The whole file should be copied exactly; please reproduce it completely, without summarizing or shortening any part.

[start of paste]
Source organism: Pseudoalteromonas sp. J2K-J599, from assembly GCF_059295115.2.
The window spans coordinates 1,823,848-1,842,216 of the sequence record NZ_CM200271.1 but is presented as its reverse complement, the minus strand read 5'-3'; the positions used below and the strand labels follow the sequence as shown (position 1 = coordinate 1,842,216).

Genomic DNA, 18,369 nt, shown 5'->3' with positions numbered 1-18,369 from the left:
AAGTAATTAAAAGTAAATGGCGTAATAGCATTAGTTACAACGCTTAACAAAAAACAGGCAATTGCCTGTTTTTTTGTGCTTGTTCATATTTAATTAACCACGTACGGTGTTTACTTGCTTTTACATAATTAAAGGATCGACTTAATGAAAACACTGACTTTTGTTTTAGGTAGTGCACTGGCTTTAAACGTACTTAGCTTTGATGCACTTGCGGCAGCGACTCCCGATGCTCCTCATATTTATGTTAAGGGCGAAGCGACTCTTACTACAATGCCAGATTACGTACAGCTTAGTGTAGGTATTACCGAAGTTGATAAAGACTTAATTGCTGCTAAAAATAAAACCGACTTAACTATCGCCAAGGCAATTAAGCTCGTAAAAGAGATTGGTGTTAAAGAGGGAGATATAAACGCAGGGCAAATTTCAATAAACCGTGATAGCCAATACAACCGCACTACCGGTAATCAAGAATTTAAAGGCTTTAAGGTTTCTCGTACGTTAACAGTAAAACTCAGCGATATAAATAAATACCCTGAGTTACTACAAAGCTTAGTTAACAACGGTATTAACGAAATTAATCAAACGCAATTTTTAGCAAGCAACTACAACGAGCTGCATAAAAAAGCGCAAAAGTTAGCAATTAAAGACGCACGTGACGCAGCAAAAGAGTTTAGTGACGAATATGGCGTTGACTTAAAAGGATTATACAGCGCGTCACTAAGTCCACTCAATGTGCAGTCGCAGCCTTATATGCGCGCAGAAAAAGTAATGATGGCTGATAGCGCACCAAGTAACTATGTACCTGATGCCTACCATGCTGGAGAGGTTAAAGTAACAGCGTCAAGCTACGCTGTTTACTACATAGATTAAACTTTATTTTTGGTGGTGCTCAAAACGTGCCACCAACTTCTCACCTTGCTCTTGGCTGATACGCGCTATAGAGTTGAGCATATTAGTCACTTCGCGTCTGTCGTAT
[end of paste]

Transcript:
Source organism: Pseudoalteromonas sp. J2K-J599, from assembly GCF_059295115.2.
The window spans coordinates 1,823,848-1,842,216 of the sequence record NZ_CM200271.1 but is presented as its reverse complement, the minus strand read 5'-3'; the positions used below and the strand labels follow the sequence as shown (position 1 = coordinate 1,842,216).

Genomic DNA, 18,369 nt, shown 5'->3' with positions numbered 1-18,369 from the left:
AAGTAATTAAAAGTAAATGGCGTAATAGCATTAGTTACAACGCTTAACAAAAAACAGGCAATTGCCTGTTTTTTTGTGCTTGTTCATATTTAATTAACCACGTACGGTGTTTACTTGCTTTTACATAATTAAAGGATCGACTTAATGAAAACACTGACTTTTGTTTTAGGTAGTGCACTGGCTTTAAACGTACTTAGCTTTGATGCACTTGCGGCAGCGACTCCCGATGCTCCTCATATTTATGTTAAGGGCGAAGCGACTCTTACTACAATGCCAGATTACGTACAGCTTAGTGTAGGTATTACCGAAGTTGATAAAGACTTAATTGCTGCTAAAAATAAAACCGACTTAACTATCGCCAAGGCAATTAAGCTCGTAAAAGAGATTGGTGTTAAAGAGGGAGATATAAACGCAGGGCAAATTTCAATAAACCGTGATAGCCAATACAACCGCACTACCGGTAATCAAGAATTTAAAGGCTTTAAGGTTTCTCGTACGTTAACAGTAAAACTCAGCGATATAAATAAATACCCTGAGTTACTACAAAGCTTAGTTAACAACGGTATTAACGAAATTAATCAAACGCAATTTTTAGCAAGCAACTACAACGAGCTGCATAAAAAAGCGCAAAAGTTAGCAATTAAAGACGCACGTGACGCAGCAAAAGAGTTTAGTGACGAATATGGCGTTGACTTAAAAGGATTATACAGCGCGTCACTAAGTCCACTCAATGTGCAGTCGCAGCCTTATATGCGCGCAGAAAAAGTAATGATGGCTGATAGCGCACCAAGTAACTATGTACCTGATGCCTACCATGCTGGAGAGGTTAAAGTAACAGCGTCAAGCTACGCTGTTTACTACATAGATTAAACTTTATTTTTGGTGGTGCTCAAAACGTGCCACCAACTTCTCACCTTGCTCTTGGCTGATACGCGCTATAGAGTTGAGCATATTAGTCACTTCGCGTCTGTCGTAT